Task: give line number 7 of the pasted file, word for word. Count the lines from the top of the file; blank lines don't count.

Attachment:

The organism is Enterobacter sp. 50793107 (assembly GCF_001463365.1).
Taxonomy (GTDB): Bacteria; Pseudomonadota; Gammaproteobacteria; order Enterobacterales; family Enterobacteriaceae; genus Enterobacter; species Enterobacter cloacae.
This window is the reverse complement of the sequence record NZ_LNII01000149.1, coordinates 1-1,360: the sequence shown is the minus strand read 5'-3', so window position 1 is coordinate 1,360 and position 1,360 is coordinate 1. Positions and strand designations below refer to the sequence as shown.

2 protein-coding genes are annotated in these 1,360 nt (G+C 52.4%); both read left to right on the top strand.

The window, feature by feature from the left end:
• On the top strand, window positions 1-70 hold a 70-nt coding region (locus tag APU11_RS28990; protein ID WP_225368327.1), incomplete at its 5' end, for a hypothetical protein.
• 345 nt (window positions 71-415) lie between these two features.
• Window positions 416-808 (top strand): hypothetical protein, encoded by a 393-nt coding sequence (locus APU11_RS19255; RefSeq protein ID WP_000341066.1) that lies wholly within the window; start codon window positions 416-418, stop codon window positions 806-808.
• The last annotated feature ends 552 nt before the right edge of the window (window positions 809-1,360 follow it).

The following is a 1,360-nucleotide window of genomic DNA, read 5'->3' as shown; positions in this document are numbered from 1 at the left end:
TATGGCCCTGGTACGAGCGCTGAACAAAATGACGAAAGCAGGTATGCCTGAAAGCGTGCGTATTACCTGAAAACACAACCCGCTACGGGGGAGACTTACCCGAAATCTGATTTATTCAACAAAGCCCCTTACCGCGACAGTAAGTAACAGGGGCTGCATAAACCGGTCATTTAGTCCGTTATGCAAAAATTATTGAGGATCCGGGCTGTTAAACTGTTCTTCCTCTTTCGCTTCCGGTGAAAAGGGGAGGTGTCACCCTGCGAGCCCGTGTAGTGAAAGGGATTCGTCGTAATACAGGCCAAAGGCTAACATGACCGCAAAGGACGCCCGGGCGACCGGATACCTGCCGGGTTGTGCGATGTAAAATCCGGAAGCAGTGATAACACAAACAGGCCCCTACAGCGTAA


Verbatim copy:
• 345 nt (window positions 71-415) lie between these two features.